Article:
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Solar Irrigation Pumps: A New Way of Agriculture in Bangladesh

Mehrin Ahmed Mahbub's picture
Solar Irrigation Pumps in Bangladesh
Habibur shares a content smile as he tends to his rice field. Photo Credit: World Bank


On a recent field trip to northern Bangladesh, the smiles of Habibur, a young man working in a rice field under the scotching sun caught my attention. Habibur, 28, looked content amidst the wide green vista of fields.  
I learned that his life had not been easy. His father died when Habibur was around four years old, and the family had no land. His young widowed mother started working as a day laborer to raise her only child. Habibur began working too in his mid-teens. Mother and son struggled, but they managed to save some money.  They first bought a cow, and later Habibur leased land for rice cultivation. This is a common practice in rural Bangladesh, where the yield is divided between the farmer and the owner of the land.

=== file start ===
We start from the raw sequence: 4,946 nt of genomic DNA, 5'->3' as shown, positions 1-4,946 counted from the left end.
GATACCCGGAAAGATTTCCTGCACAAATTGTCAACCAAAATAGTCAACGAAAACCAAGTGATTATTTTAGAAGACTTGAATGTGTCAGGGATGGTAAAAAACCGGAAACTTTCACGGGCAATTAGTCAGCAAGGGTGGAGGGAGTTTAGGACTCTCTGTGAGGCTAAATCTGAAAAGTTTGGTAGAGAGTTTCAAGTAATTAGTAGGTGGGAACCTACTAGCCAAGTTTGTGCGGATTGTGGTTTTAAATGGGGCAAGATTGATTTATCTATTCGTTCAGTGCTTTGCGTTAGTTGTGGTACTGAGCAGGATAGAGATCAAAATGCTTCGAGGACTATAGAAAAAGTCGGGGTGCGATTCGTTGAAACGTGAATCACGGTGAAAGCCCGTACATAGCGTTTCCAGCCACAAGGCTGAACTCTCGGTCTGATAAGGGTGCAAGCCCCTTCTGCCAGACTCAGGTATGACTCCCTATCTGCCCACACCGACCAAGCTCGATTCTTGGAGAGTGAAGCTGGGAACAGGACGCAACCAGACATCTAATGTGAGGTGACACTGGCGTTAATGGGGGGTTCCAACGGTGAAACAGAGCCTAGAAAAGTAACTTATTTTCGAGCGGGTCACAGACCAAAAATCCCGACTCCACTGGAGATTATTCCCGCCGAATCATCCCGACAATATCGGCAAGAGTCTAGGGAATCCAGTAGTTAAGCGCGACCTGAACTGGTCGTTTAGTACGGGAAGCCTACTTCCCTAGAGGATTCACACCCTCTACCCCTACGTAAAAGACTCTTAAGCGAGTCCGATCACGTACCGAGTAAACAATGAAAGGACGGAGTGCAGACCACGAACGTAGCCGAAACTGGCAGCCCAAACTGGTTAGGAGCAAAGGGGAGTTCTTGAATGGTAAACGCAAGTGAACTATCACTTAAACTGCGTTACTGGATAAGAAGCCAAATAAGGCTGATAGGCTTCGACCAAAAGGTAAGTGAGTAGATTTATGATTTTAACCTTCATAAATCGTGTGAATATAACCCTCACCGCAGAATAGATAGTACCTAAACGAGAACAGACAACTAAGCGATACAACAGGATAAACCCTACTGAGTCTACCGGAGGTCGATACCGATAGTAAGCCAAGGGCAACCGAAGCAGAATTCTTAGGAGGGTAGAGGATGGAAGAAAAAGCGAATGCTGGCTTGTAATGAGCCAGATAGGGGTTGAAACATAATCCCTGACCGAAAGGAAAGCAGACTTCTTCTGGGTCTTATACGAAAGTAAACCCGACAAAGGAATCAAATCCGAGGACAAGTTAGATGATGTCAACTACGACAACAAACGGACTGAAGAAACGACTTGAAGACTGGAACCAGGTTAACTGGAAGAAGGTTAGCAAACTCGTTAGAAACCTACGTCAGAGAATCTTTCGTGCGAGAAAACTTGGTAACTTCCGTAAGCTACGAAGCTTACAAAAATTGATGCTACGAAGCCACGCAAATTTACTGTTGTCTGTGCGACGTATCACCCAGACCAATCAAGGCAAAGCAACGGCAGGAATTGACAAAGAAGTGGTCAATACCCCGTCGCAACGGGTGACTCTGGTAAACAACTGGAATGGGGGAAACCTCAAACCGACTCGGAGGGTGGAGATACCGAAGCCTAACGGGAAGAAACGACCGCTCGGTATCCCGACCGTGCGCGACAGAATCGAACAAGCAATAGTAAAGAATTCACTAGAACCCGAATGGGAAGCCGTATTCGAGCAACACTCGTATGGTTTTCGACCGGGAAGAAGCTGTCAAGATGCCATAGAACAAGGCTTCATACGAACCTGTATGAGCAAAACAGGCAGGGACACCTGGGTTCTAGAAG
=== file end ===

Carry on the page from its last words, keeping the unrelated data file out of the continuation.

Still, life was hard. For rice cultivation, timely irrigation is vital – even missing one day can severely affect crop quality and yield. Habibur and other farmers in his village depended on expensive diesel generators for irrigation. Accessing these was a challenge. Sometimes, Habibur had to spend days in the local bazaar to get the pumps. On top of the rent, he had to pay for the transportation and the diesel fuel.  Often the diesel price hiked in the local market, and he had to pay more than the government approved rate. He had to transport the generator to the field and submerge himself in mud to make the diesel pump operational. The farmers had to stay at the field day and night to guard the pump, and to ensure the irrigation.

Solar Irrigation Pumps in Bangladesh
The solar pump near Habibur's land now covers around 12 hectares of land and provides 500,000 liters of water daily. Photo Credit: World Bank